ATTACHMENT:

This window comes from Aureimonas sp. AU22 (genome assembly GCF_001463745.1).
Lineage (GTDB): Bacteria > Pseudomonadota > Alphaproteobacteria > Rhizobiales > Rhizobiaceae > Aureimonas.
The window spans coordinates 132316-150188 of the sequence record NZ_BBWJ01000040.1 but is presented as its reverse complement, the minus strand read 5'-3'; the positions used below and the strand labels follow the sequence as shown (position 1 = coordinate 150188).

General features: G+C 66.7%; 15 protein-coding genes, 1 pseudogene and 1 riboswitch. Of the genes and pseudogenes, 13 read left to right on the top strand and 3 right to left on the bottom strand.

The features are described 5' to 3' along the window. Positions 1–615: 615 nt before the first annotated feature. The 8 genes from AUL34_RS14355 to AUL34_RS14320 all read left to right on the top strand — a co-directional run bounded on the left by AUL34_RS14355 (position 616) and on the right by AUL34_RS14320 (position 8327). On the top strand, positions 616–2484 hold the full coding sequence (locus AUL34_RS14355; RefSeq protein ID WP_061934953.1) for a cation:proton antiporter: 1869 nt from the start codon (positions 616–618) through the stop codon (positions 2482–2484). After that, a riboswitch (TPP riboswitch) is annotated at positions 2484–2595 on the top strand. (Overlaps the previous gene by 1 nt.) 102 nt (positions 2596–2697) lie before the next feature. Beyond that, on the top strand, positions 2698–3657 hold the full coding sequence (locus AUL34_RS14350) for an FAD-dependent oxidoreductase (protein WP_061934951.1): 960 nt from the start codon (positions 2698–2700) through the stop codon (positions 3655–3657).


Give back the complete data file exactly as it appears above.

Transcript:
This window comes from Aureimonas sp. AU22 (genome assembly GCF_001463745.1).
Lineage (GTDB): Bacteria > Pseudomonadota > Alphaproteobacteria > Rhizobiales > Rhizobiaceae > Aureimonas.
The window spans coordinates 132316-150188 of the sequence record NZ_BBWJ01000040.1 but is presented as its reverse complement, the minus strand read 5'-3'; the positions used below and the strand labels follow the sequence as shown (position 1 = coordinate 150188).

General features: G+C 66.7%; 15 protein-coding genes, 1 pseudogene and 1 riboswitch. Of the genes and pseudogenes, 13 read left to right on the top strand and 3 right to left on the bottom strand.

The features are described 5' to 3' along the window. Positions 1–615: 615 nt before the first annotated feature. The 8 genes from AUL34_RS14355 to AUL34_RS14320 all read left to right on the top strand — a co-directional run bounded on the left by AUL34_RS14355 (position 616) and on the right by AUL34_RS14320 (position 8327). On the top strand, positions 616–2484 hold the full coding sequence (locus AUL34_RS14355; RefSeq protein ID WP_061934953.1) for a cation:proton antiporter: 1869 nt from the start codon (positions 616–618) through the stop codon (positions 2482–2484). After that, a riboswitch (TPP riboswitch) is annotated at positions 2484–2595 on the top strand. (Overlaps the previous gene by 1 nt.) 102 nt (positions 2596–2697) lie before the next feature. Beyond that, on the top strand, positions 2698–3657 hold the full coding sequence (locus AUL34_RS14350) for an FAD-dependent oxidoreductase (protein WP_061934951.1): 960 nt from the start codon (positions 2698–2700) through the stop codon (positions 3655–3657).